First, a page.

Note: This column by Maria originally published on Feb. 23, 2013, but the “secondary/second class” question in polyamory is not going away anytime soon. And if you’re not poly, it’s a good reminder to step back and see if you’re taking anyone in your life for granted and acting out of habit. — Amanda
By Maria Padhila
About a year back I wrote about a friend who had broken up with her boyfriend and had someone wonder if she was going to make her ‘secondary’ boyfriend into her ‘primary’. At the time, we laughed at how it sounded like bringing a pitcher up from the minor leagues.
Well, the boys are back in spring training, and it’s looking like the concept of ‘secondary’ itself has been cut from the team — and a good thing, too.
The Solopoly blog (“Life, relationships, and dating as a free agent”) — a really well-designed and very clearly written blog — is the perspective from a solo polyamorist woman who may or may not develop any number of different kinds of relationships at any time. But they won’t be ‘secondary’ ones. She recently created a post that went viral: Tips for Treating Non-Primary Partners Well.
Intended as a ‘living document’, it has already gotten updates and feedback from people all over. It has plenty of ideas as well as ways to become aware of your own bad habits as a ‘primary’. And it doesn’t use the s-word at all. (See? Everything about it says ‘number 2’. That’s not how you treat someone you love.) Does changing the term to ‘non-primary’ really make a difference? To me, it does.
Solopoly’s author, Aggie, defines ‘primary partner’ as a partner whom you live with, share finances with, and raise (or intend to raise) children with. As with every definition, someone’s gonna hate it, but there’s enough to it to make it a practical working one.
The “Tips” include a very important one — “Assume good intentions” (e.g., the non-primary is not out to “steal” anyone!) — as well as simple things such as “honor time commitments.” As another blogger pointed out, the “Tips” are at heart just ways to treat someone you love decently — but when there are a lot of relationships going on at the same time, and not too many instruction books on how to do it, people can use a reminder.
People like me, that is, could use a reminder. I usually spend Fridays with Chris, because we don’t work during the day and my daughter is in school (one of our rules is not sticking anyone with childcare if we want to have a date. It’s not that we don’t like childcare; it’s that it’s not fair. You’ll see how it works out in a minute.).
But in the bleak days of winter, Tobi, Isaac’s and my daughter, had a four-day weekend; days off school both Friday and Monday. I knew Issac wanted to spend one of these days with Tobi; they have regular days when they go out together and do sports, go to a movie or museum. This isn’t childcare — it’s an active day deliberately spent having fun together.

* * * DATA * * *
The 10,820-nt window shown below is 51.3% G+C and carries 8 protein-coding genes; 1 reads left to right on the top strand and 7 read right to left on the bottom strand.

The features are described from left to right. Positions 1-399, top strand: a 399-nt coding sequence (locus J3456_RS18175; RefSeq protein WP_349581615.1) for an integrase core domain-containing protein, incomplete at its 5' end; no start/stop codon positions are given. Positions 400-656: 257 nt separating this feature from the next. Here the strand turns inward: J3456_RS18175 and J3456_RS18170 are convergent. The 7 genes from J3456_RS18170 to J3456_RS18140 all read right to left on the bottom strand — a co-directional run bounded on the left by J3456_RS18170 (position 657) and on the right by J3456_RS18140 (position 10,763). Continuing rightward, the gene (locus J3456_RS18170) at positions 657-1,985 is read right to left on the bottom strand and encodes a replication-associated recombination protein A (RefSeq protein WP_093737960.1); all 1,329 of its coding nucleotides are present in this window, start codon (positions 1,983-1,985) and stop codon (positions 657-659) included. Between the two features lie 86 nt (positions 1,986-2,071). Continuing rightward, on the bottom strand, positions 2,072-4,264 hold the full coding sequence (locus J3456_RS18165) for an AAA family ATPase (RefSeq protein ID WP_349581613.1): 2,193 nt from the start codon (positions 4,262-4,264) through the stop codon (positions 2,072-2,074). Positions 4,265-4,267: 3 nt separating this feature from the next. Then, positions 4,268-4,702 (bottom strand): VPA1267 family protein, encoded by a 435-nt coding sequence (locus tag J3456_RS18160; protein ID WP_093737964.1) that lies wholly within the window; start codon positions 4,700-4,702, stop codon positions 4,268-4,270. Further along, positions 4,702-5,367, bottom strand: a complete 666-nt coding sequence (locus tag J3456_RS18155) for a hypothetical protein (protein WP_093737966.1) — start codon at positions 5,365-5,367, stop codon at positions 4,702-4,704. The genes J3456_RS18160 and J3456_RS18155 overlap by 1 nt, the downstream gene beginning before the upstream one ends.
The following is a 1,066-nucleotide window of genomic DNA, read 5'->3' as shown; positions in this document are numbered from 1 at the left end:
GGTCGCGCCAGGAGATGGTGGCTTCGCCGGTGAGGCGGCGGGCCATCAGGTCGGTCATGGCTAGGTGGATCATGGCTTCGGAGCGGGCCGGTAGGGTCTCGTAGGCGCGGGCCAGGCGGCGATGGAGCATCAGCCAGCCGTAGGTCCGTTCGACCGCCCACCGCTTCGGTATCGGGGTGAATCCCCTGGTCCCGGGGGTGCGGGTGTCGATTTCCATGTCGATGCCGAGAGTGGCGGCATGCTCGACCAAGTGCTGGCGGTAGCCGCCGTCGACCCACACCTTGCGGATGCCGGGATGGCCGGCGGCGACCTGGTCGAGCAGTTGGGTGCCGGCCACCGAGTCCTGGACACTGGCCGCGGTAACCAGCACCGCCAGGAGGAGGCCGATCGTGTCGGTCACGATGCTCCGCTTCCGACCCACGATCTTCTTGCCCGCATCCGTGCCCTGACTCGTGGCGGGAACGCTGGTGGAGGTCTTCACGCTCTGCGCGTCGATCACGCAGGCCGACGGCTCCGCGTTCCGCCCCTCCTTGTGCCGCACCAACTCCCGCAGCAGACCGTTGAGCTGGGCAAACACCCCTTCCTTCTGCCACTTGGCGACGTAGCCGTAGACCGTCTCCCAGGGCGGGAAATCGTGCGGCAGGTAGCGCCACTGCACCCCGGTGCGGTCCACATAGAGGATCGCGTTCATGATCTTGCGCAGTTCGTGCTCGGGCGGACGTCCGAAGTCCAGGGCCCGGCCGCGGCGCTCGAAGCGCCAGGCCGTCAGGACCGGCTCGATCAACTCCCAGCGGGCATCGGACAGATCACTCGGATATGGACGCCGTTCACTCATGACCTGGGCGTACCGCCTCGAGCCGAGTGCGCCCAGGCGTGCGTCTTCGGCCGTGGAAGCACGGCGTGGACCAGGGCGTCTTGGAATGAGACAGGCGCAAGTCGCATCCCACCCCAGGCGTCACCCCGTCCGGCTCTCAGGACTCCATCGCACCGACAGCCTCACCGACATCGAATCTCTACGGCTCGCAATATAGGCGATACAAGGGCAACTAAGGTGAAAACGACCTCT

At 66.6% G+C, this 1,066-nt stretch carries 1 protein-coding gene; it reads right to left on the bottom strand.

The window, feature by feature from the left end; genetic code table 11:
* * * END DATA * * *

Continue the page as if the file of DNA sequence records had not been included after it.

We had been chatting as we were getting ready for something, and I was telling him about the whole ‘secondary/second-class’ concept. We started tossing our scheduling details around, and I asked: “So, do you want to have a day with Tobi on Monday, since you don’t work during the day on Monday? And then maybe on Friday, you and me and Tobi can do something as a family, because I won’t be able to see Chris.” We both thought that sounded good, and went on to other things, and then I went in to take a shower, and realized what I’d just done.
I had just assumed that because Tobi was home and Isaac didn’t have to work, I would of course be with them. I had just classified time with Chris as lowest-priority and the first thing to be jettisoned when there was a change in the schedule. Oh, I thought, he’ll understand.
He’ll understand, all right. He’ll understand that he’s at the bottom of the list.
But he’s not!
But that’s how you’re acting, I thought.
Now, understand that it would be fine for Chris, Tobi and me to do something together one of those days, too. Just because Tobi was out of school didn’t mean I couldn’t see Chris. But the point of our three hours or so on Fridays is to be together as adults, just the two of us. What we choose to do with that time differs depending on what we feel like, but that’s our time.
Isaac and I don’t get nearly enough ‘date nights’ — but we nonetheless do get our time alone together as adults, when Tobi is asleep, doing her homework, off with friends or, sometimes, when she’s at school. Far more time than three hours on Friday — and then, when we’re lucky, we get date nights too. We sleep together and wake up together nearly every night and day of our lives.